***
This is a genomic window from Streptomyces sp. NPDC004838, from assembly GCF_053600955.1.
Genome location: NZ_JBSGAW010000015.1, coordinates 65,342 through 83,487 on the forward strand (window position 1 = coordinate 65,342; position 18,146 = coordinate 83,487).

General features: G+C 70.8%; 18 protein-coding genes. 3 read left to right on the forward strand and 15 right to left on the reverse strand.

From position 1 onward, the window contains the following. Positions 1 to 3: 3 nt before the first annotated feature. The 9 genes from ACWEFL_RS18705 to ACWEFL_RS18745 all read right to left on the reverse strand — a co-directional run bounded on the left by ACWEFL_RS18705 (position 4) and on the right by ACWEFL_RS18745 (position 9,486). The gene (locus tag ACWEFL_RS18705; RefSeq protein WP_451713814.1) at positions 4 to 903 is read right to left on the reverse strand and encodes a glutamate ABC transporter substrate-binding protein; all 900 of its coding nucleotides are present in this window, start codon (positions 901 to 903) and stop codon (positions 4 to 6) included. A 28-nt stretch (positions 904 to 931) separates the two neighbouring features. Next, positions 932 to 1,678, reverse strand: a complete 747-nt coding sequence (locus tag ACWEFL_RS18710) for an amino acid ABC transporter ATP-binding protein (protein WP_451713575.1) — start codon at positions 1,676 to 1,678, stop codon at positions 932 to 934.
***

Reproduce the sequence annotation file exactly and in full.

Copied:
This is a genomic window from Streptomyces sp. NPDC004838, from assembly GCF_053600955.1.
Genome location: NZ_JBSGAW010000015.1, coordinates 65,342 through 83,487 on the forward strand (window position 1 = coordinate 65,342; position 18,146 = coordinate 83,487).

General features: G+C 70.8%; 18 protein-coding genes. 3 read left to right on the forward strand and 15 right to left on the reverse strand.

From position 1 onward, the window contains the following. Positions 1 to 3: 3 nt before the first annotated feature. The 9 genes from ACWEFL_RS18705 to ACWEFL_RS18745 all read right to left on the reverse strand — a co-directional run bounded on the left by ACWEFL_RS18705 (position 4) and on the right by ACWEFL_RS18745 (position 9,486). The gene (locus tag ACWEFL_RS18705; RefSeq protein WP_451713814.1) at positions 4 to 903 is read right to left on the reverse strand and encodes a glutamate ABC transporter substrate-binding protein; all 900 of its coding nucleotides are present in this window, start codon (positions 901 to 903) and stop codon (positions 4 to 6) included. A 28-nt stretch (positions 904 to 931) separates the two neighbouring features. Next, positions 932 to 1,678, reverse strand: a complete 747-nt coding sequence (locus tag ACWEFL_RS18710) for an amino acid ABC transporter ATP-binding protein (protein WP_451713575.1) — start codon at positions 1,676 to 1,678, stop codon at positions 932 to 934.